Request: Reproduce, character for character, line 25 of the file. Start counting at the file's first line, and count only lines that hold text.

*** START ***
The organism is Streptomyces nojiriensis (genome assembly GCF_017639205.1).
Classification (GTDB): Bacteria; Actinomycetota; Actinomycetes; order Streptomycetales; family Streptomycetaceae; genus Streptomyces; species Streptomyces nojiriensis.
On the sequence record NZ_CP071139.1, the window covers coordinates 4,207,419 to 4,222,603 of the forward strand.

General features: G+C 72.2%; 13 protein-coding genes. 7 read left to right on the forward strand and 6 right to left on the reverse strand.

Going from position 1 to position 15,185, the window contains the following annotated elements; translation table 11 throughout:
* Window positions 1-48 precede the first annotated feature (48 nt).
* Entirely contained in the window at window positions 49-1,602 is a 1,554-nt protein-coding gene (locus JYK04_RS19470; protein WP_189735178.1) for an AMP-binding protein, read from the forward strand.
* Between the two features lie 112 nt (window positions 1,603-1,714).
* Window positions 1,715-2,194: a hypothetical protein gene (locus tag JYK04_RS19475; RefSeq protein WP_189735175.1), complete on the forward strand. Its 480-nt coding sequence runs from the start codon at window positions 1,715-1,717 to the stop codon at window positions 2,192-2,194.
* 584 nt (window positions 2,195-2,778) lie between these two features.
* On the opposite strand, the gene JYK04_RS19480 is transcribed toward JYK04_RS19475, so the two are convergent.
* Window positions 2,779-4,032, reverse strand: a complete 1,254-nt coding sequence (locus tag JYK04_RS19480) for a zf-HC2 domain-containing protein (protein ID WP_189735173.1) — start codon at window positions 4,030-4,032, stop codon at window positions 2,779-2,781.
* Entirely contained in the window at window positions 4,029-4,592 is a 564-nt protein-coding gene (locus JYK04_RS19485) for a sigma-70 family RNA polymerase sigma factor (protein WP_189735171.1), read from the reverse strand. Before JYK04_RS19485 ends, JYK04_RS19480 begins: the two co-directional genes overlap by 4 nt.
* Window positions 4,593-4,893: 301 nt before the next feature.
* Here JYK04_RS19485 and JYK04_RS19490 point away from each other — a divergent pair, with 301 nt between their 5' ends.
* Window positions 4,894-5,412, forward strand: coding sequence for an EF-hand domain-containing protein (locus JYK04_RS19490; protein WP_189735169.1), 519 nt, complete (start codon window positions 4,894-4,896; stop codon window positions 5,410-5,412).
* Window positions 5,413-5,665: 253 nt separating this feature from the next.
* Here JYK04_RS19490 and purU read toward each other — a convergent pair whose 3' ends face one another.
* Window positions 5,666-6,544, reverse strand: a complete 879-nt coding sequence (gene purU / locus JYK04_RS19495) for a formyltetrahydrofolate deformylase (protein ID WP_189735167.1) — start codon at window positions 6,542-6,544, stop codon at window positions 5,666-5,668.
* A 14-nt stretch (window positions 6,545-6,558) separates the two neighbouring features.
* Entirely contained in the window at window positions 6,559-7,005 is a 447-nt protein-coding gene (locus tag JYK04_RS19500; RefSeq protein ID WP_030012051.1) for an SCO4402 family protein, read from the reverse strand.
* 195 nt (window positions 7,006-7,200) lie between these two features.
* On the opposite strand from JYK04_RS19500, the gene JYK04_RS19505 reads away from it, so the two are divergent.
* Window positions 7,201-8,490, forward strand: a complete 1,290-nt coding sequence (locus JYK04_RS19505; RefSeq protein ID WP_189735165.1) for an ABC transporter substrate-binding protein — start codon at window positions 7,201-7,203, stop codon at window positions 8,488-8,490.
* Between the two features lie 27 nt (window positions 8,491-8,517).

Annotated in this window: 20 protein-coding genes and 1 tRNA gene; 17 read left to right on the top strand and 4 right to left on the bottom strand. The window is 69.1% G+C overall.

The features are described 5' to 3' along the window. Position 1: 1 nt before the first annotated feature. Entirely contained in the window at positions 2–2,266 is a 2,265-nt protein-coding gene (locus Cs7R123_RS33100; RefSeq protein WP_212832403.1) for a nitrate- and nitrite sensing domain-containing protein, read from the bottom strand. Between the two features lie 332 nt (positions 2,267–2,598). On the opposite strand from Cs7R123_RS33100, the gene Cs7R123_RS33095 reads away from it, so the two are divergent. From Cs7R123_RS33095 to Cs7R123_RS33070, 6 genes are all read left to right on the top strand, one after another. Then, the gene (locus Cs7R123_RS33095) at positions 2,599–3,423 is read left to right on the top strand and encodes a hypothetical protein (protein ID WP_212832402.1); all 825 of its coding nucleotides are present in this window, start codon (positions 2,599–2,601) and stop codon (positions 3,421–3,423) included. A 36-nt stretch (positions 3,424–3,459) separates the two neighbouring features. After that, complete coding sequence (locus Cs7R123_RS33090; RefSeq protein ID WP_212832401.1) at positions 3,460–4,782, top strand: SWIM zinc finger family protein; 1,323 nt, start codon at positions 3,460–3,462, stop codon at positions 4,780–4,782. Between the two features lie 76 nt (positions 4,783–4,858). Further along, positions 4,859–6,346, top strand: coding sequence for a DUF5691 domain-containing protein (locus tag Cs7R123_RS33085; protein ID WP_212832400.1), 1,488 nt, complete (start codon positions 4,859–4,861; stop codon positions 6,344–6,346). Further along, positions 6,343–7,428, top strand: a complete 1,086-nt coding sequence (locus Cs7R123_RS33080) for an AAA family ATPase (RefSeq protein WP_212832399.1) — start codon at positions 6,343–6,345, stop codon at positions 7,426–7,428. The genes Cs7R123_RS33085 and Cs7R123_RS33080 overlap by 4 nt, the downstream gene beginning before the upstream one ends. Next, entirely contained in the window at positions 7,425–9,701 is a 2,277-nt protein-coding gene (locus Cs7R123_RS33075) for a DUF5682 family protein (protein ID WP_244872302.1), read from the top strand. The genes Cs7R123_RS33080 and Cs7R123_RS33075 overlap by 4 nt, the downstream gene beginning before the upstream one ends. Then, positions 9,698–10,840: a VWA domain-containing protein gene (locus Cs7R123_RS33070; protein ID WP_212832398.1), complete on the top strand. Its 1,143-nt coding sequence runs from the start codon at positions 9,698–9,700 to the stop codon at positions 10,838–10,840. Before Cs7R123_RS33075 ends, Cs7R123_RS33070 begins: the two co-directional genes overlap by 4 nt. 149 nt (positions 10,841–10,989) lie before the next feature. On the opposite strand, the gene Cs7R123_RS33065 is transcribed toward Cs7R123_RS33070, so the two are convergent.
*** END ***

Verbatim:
* Between the two features lie 27 nt (window positions 8,491-8,517).